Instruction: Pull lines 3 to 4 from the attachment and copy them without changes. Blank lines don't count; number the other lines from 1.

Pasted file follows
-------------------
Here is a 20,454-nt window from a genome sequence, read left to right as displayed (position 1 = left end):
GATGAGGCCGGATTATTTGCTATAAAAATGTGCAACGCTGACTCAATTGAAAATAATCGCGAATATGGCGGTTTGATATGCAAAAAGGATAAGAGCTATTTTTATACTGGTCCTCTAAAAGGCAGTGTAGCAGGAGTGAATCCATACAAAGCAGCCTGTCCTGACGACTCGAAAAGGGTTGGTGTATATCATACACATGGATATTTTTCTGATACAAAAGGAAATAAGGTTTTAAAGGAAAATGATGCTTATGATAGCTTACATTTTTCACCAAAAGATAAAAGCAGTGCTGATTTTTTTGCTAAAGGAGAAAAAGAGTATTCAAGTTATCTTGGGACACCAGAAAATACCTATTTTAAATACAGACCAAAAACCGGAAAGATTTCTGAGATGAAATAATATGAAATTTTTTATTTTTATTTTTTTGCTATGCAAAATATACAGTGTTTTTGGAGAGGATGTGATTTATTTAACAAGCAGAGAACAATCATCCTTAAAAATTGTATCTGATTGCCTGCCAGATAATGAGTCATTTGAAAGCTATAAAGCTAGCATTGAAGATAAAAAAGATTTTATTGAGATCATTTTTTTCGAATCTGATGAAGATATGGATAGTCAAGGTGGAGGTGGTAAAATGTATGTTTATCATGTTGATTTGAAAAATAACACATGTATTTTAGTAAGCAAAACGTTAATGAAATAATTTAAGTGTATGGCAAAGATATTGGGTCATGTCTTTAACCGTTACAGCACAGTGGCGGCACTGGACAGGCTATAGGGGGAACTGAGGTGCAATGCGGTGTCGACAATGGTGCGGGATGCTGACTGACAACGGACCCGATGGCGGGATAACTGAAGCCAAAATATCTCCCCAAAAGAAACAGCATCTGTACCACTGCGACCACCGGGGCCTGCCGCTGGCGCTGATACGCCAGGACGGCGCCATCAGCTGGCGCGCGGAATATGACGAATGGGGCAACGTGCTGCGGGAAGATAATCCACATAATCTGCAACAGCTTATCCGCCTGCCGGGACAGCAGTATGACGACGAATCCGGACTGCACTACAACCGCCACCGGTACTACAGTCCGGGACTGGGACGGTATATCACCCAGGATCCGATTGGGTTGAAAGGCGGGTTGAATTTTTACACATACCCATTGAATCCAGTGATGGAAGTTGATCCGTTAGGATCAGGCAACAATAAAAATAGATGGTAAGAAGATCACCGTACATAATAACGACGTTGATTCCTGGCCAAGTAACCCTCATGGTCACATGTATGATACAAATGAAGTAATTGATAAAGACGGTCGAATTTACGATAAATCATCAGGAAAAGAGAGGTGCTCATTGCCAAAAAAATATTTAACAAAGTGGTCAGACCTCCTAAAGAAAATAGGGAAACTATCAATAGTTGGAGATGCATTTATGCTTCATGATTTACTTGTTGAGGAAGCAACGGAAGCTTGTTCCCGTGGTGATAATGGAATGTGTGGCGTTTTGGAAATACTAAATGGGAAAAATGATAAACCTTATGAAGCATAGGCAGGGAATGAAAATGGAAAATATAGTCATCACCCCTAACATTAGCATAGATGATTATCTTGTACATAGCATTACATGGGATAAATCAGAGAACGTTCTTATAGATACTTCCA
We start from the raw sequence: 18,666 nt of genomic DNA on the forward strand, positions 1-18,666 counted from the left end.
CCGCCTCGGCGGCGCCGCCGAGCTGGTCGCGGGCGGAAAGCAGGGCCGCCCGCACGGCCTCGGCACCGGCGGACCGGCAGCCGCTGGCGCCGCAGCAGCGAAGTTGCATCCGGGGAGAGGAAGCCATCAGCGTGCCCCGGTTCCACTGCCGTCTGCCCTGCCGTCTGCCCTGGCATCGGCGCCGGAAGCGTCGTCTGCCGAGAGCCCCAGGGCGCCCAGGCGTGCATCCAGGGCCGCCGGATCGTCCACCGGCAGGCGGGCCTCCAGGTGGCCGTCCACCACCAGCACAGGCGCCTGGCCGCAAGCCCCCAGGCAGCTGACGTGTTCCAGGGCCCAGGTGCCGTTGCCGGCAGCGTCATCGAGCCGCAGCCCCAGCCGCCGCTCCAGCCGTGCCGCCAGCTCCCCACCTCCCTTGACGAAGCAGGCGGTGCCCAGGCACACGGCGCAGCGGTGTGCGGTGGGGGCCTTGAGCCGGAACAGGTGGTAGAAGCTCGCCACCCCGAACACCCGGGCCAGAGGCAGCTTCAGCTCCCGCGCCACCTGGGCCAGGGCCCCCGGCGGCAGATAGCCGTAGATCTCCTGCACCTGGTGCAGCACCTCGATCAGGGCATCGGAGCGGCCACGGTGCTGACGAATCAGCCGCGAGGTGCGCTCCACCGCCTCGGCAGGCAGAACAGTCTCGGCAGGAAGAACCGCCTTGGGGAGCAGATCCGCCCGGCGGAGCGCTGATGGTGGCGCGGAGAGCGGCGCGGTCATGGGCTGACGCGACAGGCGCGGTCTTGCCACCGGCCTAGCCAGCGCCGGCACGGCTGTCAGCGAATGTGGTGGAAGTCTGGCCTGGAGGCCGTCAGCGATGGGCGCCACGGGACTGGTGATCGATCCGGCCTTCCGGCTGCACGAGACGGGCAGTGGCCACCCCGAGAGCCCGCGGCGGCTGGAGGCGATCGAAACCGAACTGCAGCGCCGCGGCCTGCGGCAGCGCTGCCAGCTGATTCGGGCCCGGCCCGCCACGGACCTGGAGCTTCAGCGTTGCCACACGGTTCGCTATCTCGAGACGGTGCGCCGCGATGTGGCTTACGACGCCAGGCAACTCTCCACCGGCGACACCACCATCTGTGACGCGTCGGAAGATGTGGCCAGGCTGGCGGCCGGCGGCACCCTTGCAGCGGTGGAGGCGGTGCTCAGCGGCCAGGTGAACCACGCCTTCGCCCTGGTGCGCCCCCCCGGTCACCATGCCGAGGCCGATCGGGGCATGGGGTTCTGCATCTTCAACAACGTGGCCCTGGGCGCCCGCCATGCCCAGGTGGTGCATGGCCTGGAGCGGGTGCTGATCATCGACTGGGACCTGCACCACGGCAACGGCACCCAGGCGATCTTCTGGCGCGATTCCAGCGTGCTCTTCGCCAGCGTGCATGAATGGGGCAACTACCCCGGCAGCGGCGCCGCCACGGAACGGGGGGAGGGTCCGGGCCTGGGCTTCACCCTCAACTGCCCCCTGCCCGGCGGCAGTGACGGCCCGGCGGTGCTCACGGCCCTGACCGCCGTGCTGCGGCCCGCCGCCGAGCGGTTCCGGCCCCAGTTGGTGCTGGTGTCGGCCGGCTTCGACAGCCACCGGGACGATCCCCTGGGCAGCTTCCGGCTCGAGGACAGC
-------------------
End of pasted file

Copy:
We start from the raw sequence: 18,666 nt of genomic DNA on the forward strand, positions 1-18,666 counted from the left end.
CCGCCTCGGCGGCGCCGCCGAGCTGGTCGCGGGCGGAAAGCAGGGCCGCCCGCACGGCCTCGGCACCGGCGGACCGGCAGCCGCTGGCGCCGCAGCAGCGAAGTTGCATCCGGGGAGAGGAAGCCATCAGCGTGCCCCGGTTCCACTGCCGTCTGCCCTGCCGTCTGCCCTGGCATCGGCGCCGGAAGCGTCGTCTGCCGAGAGCCCCAGGGCGCCCAGGCGTGCATCCAGGGCCGCCGGATCGTCCACCGGCAGGCGGGCCTCCAGGTGGCCGTCCACCACCAGCACAGGCGCCTGGCCGCAAGCCCCCAGGCAGCTGACGTGTTCCAGGGCCCAGGTGCCGTTGCCGGCAGCGTCATCGAGCCGCAGCCCCAGCCGCCGCTCCAGCCGTGCCGCCAGCTCCCCACCTCCCTTGACGAAGCAGGCGGTGCCCAGGCACACGGCGCAGCGGTGTGCGGTGGGGGCCTTGAGCCGGAACAGGTGGTAGAAGCTCGCCACCCCGAACACCCGGGCCAGAGGCAGCTTCAGCTCCCGCGCCACCTGGGCCAGGGCCCCCGGCGGCAGATAGCCGTAGATCTCCTGCACCTGGTGCAGCACCTCGATCAGGGCATCGGAGCGGCCACGGTGCTGACGAATCAGCCGCGAGGTGCGCTCCACCGCCTCGGCAGGCAGAACAGTCTCGGCAGGAAGAACCGCCTTGGGGAGCAGATCCGCCCGGCGGAGCGCTGATGGTGGCGCGGAGAGCGGCGCGGTCATGGGCTGACGCGACAGGCGCGGTCTTGCCACCGGCCTAGCCAGCGCCGGCACGGCTGTCAGCGAATGTGGTGGAAGTCTGGCCTGGAGGCCGTCAGCGATGGGCGCCACGGGACTGGTGATCGATCCGGCCTTCCGGCTGCACGAGACGGGCAGTGGCCACCCCGAGAGCCCGCGGCGGCTGGAGGCGATCGAAACCGAACTGCAGCGCCGCGGCCTGCGGCAGCGCTGCCAGCTGATTCGGGCCCGGCCCGCCACGGACCTGGAGCTTCAGCGTTGCCACACGGTTCGCTATCTCGAGACGGTGCGCCGCGATGTGGCTTACGACGCCAGGCAACTCTCCACCGGCGACACCACCATCTGTGACGCGTCGGAAGATGTGGCCAGGCTGGCGGCCGGCGGCACCCTTGCAGCGGTGGAGGCGGTGCTCAGCGGCCAGGTGAACCACGCCTTCGCCCTGGTGCGCCCCCCCGGTCACCATGCCGAGGCCGATCGGGGCATGGGGTTCTGCATCTTCAACAACGTGGCCCTGGGCGCCCGCCATGCCCAGGTGGTGCATGGCCTGGAGCGGGTGCTGATCATCGACTGGGACCTGCACCACGGCAACGGCACCCAGGCGATCTTCTGGCGCGATTCCAGCGTGCTCTTCGCCAGCGTGCATGAATGGGGCAACTACCCCGGCAGCGGCGCCGCCACGGAACGGGGGGAGGGTCCGGGCCTGGGCTTCACCCTCAACTGCCCCCTGCCCGGCGGCAGTGACGGCCCGGCGGTGCTCACGGCCCTGACCGCCGTGCTGCGGCCCGCCGCCGAGCGGTTCCGGCCCCAGTTGGTGCTGGTGTCGGCCGGCTTCGACAGCCACCGGGACGATCCCCTGGGCAGCTTCCGGCTCGAGGACAGC